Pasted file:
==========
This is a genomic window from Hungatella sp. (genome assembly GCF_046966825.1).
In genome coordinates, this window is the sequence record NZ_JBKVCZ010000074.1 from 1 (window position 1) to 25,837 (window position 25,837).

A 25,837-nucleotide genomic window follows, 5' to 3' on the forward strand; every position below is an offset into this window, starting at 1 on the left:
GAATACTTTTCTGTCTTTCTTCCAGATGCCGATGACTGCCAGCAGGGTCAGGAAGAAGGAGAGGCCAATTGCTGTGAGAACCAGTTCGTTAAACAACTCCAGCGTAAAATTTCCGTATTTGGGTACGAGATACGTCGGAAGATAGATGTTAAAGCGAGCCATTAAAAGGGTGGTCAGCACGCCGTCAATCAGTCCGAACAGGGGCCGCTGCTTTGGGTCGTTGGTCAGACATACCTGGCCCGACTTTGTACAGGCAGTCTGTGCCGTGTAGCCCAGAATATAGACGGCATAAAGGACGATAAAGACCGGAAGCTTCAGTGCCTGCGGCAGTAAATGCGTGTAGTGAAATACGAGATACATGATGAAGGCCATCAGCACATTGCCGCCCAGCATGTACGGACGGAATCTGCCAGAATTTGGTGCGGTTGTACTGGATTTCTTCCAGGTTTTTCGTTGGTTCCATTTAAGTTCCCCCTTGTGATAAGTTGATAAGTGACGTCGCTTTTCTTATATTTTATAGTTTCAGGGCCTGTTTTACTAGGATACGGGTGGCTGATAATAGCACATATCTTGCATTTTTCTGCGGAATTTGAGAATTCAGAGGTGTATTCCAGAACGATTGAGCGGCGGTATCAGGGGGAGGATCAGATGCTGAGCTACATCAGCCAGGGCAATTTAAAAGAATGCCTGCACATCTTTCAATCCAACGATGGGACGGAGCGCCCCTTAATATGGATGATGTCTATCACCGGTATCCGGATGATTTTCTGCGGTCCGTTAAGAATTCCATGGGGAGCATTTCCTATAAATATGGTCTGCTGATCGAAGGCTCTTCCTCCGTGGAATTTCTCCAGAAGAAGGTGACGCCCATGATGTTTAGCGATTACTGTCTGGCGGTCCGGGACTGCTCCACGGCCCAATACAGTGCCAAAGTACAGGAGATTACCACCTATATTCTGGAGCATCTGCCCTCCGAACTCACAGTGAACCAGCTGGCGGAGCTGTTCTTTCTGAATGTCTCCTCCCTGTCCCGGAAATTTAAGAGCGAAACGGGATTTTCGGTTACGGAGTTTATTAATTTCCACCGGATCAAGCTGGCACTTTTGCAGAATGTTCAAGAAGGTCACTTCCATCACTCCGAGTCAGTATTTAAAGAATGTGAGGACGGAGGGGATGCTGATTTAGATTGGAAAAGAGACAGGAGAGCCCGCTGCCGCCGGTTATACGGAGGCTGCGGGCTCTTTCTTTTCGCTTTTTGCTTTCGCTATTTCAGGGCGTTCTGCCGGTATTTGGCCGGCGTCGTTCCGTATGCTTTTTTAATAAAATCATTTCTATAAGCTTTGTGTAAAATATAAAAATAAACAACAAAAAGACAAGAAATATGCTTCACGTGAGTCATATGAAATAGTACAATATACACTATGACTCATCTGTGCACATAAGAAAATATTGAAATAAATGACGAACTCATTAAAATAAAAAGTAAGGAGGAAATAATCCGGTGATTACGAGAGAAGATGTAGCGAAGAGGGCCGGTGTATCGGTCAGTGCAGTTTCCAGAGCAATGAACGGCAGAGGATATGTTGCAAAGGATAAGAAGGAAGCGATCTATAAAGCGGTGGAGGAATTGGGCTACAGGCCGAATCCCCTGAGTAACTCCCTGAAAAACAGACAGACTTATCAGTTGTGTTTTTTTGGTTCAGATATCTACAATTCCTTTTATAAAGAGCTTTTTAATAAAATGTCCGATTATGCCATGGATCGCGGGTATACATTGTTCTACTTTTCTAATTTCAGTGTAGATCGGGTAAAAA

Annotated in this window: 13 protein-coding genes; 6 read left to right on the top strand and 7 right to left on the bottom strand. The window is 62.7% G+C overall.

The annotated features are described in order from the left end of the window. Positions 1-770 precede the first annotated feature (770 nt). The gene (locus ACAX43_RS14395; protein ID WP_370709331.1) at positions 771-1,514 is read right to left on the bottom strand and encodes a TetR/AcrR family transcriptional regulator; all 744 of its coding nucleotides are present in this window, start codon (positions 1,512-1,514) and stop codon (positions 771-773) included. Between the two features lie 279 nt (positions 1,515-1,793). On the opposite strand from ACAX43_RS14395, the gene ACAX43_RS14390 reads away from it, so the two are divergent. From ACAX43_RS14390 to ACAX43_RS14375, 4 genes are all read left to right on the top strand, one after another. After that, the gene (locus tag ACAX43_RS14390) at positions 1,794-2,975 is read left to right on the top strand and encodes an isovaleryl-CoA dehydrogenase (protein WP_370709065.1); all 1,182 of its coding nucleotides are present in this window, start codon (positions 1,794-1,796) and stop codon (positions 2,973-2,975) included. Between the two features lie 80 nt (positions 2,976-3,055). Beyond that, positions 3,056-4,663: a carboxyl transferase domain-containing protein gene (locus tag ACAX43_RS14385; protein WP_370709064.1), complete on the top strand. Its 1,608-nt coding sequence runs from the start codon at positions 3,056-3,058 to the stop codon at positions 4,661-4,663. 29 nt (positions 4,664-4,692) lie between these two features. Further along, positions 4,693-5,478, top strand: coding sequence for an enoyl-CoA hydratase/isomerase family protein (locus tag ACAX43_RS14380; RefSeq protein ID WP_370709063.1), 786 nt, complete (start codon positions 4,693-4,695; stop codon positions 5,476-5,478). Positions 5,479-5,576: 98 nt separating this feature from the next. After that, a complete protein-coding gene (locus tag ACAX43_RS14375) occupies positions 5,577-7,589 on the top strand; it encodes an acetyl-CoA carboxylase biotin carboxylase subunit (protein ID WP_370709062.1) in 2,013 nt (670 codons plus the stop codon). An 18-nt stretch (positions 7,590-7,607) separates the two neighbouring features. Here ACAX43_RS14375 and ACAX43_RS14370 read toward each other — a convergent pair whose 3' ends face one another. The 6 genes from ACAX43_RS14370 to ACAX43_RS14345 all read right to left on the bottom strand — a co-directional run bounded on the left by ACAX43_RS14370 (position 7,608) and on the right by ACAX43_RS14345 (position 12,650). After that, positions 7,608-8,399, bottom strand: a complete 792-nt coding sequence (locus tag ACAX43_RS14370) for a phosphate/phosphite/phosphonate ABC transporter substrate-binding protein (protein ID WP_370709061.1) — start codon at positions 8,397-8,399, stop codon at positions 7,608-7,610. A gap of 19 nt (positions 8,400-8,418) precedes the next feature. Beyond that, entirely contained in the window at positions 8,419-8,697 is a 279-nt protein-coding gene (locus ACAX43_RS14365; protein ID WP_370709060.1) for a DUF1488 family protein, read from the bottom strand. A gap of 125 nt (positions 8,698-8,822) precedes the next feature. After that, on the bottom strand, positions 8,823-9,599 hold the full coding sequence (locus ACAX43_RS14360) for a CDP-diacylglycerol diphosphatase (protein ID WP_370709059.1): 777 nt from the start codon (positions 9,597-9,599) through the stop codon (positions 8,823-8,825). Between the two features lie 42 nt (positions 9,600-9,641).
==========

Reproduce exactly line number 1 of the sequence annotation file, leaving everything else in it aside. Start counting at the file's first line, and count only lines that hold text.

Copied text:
This is a genomic window from Hungatella sp. (genome assembly GCF_046966825.1).